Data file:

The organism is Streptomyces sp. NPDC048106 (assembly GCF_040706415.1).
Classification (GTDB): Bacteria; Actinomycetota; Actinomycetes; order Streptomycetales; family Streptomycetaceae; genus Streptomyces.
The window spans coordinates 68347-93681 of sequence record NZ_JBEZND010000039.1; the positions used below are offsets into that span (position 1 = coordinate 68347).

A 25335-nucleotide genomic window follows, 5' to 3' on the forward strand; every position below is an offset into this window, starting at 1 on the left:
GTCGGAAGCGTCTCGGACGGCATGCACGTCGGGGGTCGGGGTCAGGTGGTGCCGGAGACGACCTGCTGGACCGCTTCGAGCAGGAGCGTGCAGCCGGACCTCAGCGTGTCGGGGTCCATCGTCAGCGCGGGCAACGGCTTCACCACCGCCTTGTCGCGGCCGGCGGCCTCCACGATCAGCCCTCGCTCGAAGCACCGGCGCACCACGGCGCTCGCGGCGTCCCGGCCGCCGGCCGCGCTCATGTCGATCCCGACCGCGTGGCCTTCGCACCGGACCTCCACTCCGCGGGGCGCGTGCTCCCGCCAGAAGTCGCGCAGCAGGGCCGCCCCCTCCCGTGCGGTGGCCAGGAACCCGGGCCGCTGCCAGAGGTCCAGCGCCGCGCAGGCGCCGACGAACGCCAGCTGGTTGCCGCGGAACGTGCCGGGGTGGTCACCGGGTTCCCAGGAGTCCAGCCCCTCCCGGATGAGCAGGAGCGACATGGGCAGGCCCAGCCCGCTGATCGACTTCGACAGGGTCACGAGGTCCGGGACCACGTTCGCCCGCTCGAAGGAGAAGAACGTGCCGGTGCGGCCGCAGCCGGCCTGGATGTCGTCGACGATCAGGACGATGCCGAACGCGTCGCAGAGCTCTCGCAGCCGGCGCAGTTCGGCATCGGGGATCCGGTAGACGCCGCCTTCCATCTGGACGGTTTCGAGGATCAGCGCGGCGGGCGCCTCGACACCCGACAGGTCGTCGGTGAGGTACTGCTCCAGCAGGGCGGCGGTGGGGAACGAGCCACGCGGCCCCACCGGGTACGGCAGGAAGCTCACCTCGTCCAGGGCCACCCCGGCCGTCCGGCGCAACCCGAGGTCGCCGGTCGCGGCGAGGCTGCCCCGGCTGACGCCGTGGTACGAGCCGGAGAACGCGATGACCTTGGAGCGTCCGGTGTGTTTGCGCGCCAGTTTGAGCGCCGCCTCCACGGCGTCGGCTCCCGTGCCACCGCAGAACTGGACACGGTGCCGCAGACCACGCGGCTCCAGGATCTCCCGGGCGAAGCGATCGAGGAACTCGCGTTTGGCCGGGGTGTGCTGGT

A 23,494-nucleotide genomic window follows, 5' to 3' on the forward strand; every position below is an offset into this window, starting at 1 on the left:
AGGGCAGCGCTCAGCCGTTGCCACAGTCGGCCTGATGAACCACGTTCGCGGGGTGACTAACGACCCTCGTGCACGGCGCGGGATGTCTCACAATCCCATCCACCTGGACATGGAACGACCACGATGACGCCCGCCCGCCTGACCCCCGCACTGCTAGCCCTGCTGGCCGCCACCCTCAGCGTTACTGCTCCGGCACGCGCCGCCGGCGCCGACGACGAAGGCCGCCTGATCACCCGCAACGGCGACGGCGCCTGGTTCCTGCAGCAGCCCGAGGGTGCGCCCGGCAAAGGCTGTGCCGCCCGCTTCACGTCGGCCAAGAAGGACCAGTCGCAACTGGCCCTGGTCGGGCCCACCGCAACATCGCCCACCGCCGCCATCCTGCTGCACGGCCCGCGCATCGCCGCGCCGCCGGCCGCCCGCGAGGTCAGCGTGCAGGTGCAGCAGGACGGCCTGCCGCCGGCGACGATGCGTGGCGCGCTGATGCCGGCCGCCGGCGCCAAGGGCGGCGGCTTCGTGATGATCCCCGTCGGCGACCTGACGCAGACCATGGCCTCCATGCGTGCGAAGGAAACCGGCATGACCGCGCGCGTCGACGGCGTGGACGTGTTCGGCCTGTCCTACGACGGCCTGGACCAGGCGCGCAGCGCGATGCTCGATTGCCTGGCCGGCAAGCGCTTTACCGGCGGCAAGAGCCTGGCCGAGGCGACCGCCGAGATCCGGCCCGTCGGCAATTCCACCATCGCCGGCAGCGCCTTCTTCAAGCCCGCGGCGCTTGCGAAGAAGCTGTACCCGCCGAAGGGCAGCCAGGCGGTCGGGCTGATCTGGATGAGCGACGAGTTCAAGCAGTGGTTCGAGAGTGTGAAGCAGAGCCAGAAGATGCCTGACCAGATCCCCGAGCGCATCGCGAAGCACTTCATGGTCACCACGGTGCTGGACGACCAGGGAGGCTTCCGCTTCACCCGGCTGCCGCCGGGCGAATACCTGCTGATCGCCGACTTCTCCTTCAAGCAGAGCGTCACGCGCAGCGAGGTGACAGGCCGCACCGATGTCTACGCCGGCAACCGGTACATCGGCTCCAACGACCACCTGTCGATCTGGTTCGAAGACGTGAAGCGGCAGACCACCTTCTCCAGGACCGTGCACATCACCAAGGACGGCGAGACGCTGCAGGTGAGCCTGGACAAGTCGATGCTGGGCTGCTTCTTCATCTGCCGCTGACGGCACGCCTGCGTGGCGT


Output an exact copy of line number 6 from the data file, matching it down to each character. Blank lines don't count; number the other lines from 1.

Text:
A 23,494-nucleotide genomic window follows, 5' to 3' on the forward strand; every position below is an offset into this window, starting at 1 on the left: